Long Form & Mis-directional Content

A trend many are surprised to see is a more long-form, and some would say, mis-directional content. Chinese tradition is passed down through stories and ancestors. As a culture, they are very attached to story-telling and myth creation. It stands to reason they would use this form of storytelling in their advertising and marketing material. But why do we often find Chinese advertising mis-directional? This likely stems from a hybrid cultural and translation issue. When translated directly from Chinese to English, the wording is often devoid of solid verbiage like “will” and “wont,” in favour of more fluid words like “can” and “might.” In China preferrs subtlety and nuance in their communication. It tracks that what the West might see as “mis-directional content,” would actually be just a poor and lazy translation. Remember – if you are considering advertising in China, emphasize using both correct and clever Chinese language, something you will pay a premium for, but is well worth the money.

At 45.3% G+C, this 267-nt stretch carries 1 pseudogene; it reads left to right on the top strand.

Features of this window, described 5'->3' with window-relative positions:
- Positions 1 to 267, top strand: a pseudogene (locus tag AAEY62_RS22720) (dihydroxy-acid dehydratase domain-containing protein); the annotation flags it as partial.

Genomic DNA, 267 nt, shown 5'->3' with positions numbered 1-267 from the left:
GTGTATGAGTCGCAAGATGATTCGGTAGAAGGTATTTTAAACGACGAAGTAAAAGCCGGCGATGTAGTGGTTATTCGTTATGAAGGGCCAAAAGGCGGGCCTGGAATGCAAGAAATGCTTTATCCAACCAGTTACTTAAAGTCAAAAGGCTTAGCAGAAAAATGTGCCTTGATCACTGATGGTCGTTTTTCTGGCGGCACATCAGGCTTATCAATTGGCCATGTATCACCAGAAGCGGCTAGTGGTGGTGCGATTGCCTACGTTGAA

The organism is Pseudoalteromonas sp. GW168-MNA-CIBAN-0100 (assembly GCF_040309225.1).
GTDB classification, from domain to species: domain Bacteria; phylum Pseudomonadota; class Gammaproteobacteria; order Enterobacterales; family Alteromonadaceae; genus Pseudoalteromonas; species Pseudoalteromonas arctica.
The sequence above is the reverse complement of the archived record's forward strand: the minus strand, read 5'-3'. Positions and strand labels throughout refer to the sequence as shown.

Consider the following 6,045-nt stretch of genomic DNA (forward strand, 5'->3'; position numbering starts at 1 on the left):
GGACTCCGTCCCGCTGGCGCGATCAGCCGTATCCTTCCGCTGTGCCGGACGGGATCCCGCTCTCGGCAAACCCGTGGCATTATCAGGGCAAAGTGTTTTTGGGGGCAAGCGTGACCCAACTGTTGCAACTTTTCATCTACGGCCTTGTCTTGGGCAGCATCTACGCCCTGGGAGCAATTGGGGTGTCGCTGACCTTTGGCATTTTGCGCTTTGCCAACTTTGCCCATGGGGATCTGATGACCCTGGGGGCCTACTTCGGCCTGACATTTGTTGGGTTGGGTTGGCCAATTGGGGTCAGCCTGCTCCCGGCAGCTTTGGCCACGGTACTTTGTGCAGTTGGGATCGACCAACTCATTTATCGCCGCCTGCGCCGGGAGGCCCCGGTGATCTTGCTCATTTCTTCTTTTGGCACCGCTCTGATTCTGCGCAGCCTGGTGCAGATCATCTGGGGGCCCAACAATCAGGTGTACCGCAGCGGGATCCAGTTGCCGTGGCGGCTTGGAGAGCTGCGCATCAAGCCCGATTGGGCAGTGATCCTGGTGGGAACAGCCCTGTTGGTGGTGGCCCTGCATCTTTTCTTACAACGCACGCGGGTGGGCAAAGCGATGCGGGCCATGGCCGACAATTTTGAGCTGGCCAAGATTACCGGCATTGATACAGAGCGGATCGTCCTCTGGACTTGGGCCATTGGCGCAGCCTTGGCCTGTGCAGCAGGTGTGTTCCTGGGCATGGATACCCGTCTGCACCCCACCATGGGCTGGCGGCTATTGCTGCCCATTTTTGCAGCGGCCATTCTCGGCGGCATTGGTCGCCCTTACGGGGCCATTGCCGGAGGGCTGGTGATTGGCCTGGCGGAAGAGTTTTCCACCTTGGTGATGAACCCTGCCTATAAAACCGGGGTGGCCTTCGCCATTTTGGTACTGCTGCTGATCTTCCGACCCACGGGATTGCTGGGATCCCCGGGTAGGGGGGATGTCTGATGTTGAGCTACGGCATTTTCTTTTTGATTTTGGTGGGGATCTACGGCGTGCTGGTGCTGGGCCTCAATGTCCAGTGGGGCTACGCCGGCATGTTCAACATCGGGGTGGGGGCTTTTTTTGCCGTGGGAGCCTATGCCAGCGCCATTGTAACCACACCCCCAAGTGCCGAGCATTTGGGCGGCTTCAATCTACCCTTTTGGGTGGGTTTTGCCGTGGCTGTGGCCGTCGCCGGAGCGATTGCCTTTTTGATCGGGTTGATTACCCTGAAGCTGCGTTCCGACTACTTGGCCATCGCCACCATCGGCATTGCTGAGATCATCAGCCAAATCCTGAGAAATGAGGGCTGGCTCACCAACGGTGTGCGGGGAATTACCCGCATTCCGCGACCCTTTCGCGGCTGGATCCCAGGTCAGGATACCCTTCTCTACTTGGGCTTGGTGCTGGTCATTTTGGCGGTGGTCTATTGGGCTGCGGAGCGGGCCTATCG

We can expect to see more of this e-commerce cooperation between our two countries as the pandemic moves further into our rear-view mirror. It’s also your opportunity to break into a large, profitable and wealthy market! Do your research, and achieve your dream of taking your business international with a bang.

Pictures Provided by World Traveler and Apogee Content Writer Greta Tasedan.